1. Pale vs hemorrhagic infarctions: look at consistency of tissue.
(a) Good consistency = grossly look pale: infarct: heart, kidney, spleen, liver (rarest of the organ to infarct b/c dual blood supply); ie coagulation necrosis. Example of a pale infarction of the spleen, most likely due to emboli from left side of heart; causes of emboli: vegetations (rarely embolize in acute rheumatic endocarditis); infective endocarditis; mitral stenosis (heart is repeatedly attacked by group A beta hemolytic streptococcus); and clots/thrombi. The worst arrhythmia associated with embolization in the systemic circulation is atrial fib b/c there is stasis in the atria, clot formation, then it vibrates (lil pieces of clot embolize).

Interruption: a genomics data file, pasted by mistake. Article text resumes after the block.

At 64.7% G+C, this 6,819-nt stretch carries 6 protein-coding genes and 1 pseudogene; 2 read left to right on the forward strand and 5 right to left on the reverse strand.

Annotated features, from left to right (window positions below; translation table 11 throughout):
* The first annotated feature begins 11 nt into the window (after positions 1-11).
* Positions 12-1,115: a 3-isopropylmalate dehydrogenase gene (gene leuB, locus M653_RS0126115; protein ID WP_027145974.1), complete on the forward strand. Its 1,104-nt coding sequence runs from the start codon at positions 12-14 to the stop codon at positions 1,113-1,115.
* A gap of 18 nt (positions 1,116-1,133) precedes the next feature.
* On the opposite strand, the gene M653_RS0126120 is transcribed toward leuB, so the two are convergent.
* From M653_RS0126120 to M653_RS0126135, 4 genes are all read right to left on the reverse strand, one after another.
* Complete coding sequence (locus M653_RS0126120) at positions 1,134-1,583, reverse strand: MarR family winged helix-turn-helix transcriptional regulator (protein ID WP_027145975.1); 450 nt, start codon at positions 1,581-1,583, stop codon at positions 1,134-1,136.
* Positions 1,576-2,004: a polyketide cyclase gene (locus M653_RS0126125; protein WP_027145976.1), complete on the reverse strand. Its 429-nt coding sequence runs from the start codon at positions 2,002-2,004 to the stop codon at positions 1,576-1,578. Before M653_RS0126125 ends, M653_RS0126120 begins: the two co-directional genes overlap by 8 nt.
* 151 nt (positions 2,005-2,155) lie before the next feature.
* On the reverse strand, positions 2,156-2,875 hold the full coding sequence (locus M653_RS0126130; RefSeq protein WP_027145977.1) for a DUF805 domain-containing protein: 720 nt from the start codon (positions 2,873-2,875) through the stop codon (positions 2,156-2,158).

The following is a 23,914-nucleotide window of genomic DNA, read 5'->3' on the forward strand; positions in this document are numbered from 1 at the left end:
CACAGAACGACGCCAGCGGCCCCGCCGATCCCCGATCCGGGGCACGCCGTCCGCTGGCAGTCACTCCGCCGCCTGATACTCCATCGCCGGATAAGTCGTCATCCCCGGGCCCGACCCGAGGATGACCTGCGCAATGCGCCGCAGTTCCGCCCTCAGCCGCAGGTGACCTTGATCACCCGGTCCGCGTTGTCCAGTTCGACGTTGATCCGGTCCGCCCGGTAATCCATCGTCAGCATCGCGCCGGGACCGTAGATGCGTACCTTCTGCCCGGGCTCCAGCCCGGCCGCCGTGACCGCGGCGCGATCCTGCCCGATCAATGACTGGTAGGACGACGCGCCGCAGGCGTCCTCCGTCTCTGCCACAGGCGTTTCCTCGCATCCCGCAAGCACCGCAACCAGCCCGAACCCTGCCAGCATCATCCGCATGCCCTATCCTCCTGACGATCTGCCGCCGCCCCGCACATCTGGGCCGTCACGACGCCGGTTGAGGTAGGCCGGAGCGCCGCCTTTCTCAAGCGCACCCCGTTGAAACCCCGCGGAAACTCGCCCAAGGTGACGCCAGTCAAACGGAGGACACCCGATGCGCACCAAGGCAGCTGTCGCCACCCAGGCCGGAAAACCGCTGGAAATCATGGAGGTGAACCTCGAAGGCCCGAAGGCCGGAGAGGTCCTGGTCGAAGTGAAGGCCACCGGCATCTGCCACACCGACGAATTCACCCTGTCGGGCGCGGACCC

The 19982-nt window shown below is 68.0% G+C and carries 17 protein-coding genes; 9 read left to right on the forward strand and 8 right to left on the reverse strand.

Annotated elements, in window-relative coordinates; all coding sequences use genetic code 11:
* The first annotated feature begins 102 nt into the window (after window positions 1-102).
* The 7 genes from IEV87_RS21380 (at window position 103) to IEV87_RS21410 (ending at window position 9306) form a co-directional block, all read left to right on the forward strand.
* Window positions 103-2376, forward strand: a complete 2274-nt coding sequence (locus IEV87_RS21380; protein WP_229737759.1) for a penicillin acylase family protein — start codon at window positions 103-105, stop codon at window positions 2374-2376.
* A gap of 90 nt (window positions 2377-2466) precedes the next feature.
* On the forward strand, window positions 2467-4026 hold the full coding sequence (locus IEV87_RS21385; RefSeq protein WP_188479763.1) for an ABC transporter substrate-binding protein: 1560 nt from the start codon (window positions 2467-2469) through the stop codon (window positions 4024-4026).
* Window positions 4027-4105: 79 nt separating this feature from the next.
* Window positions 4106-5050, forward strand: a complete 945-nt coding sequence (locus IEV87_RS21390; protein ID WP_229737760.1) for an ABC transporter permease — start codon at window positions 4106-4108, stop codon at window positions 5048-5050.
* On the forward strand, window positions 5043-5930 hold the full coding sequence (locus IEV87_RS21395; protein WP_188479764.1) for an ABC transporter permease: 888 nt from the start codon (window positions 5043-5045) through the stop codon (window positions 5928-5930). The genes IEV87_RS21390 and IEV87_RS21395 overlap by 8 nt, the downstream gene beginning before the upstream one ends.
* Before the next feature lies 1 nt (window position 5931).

Gangrenous Necrosis: dry and wet gangrene: Picture of a dry gangrene – not wet gangrene b/c there’s no pus. Occurs in diabetic’s with atherosclerosis of popliteal artery and possible thrombosis; (dry gangrene related to coagulation necrosis related with ischemia (definition of ischemia = decrease in arterial blood flow), which is due to atherosclerosis of the popliteal artery. Pathogenesis of MI: coronary thrombosis overlying the atheromatous plaque, leading to ischemia, and lumen is blocked due to thrombosis. MCC nontraumatic amputation = diabetes b/c enhanced atherosclerosis (popliteal artery = dangerous artery). Coronary is also dangerous b/c small lumen. In wet gangrene, it’s complicated by infective heterolysis and consequent liquefactive necrosis.